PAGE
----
Greg – 00:32:09: There’s obviously multiple ways to go about it. I think it’s a natural transition. You want to move from operations more into the investment or finance side of the business. The asset management side is a very good place to naturally grow into because it sort of collides together where you have the investment and finance side along with the operation side, asset management. So, that’s a really good area to move into and try to transition your career into that role, as well as there’s a lot of groups like us. We’re always looking to bring on new analysts and new individuals that can help underwrite investments because we make investments both on the equity side as well as the credit side. And someone that has a strong operational background across hotels are usually valuable, as well as if they have a very good understanding of how to utilize Excel and modeling and they have a very financial-driven mind as well. And then there’s other cases where individuals are more qualitative. They’re not as quantitative in how they approach the business, and there’s nothing wrong with that as well. And the qualitative side, if you’re strong qualitatively, it may very well be you’re better focused on going out, looking at the development side of our business, or where you’re helping pick sites and helping try to figure out what is the right configuration and right brands to utilize for different locations. Or it might even be that you’re better on just purely the acquisition side, where you’re out looking for great hotels to buy that are maybe being mis-operated and so forth. And if you have a strong qualitative side to you and you have the operational knowledge, you’ll be able to walk assets and quickly pick up on deficiencies on the operating side or needs from a CapEx perspective and things like that. So there’s multiple ways you could approach our business if you wanted to transition from the operational side to the finance or investment side of the business as well.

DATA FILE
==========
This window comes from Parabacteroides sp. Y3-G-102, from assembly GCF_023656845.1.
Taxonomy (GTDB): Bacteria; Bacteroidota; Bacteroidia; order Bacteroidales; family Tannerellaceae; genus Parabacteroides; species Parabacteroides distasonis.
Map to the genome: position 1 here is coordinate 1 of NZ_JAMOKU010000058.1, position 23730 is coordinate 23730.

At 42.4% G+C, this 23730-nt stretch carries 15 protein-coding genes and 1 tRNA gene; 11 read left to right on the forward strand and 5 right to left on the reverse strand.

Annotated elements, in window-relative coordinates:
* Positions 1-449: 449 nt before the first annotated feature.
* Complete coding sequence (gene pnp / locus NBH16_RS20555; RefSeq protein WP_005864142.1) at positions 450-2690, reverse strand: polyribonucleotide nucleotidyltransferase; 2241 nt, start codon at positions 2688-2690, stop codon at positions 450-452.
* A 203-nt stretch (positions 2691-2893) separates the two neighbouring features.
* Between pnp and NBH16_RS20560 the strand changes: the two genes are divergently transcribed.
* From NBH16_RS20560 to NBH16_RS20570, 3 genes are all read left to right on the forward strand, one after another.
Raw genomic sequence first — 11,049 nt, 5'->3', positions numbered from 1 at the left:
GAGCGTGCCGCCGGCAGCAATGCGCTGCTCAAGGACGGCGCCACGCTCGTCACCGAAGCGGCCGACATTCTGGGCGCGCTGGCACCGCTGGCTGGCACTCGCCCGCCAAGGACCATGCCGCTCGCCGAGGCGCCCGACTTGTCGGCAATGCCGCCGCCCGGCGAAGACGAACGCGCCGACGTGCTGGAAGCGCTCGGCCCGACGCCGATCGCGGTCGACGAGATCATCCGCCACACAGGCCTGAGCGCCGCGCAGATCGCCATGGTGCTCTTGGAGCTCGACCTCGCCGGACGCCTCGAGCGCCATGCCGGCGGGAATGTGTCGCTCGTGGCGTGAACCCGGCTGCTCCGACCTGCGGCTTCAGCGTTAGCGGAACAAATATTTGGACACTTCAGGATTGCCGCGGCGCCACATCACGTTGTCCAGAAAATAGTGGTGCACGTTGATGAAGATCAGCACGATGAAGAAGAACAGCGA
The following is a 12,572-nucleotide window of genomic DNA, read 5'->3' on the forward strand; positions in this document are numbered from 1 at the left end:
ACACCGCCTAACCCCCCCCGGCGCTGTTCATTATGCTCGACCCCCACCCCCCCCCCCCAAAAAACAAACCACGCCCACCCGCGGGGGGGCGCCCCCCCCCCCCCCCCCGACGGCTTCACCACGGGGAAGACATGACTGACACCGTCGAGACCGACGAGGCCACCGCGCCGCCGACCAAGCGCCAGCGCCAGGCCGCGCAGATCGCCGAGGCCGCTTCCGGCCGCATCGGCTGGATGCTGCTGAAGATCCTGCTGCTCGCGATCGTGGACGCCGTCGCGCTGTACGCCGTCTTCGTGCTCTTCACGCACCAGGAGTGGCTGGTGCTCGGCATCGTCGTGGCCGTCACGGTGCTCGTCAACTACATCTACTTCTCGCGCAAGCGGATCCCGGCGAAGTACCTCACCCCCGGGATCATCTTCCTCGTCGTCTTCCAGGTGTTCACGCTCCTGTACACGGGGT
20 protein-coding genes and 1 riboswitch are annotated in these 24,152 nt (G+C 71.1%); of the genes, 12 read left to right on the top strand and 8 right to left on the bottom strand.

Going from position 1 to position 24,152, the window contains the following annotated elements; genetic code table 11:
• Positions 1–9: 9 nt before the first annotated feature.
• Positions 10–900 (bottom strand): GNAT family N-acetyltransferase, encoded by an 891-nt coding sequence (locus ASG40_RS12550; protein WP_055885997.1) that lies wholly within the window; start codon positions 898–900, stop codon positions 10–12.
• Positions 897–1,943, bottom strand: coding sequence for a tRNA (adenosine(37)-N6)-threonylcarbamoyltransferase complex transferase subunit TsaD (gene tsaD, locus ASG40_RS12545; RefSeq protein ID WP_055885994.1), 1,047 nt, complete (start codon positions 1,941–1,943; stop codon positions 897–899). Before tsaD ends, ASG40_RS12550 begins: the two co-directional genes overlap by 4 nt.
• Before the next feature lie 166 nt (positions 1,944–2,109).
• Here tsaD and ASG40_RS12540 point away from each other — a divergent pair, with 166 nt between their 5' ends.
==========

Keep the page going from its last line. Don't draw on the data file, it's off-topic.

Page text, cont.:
Karen – 00:34:10: Yeah, that’s great. So I think that’s really encouraging for anybody out there who loves hospitality, but also has an interest in finance and this side of the business. It’s a whole new avenue to open up to. So that’s been great. Greg, thank you so much for your time today. My guest has been Greg Friedman who’s the CEO of Peachtree Group, and I really appreciate the conversation. Thank you.

Greg – 00:34:29: Thank you, Karen. I appreciate it. Talk soon.

Outro – 00:34:33: Thank you for listening to the Hotel Moment Podcast. Make sure to subscribe wherever you listen to podcasts. And if you’re watching on YouTube, please like the video and subscribe for more content. For more information, head to The Hotel Moment Podcast is presented by Revinate.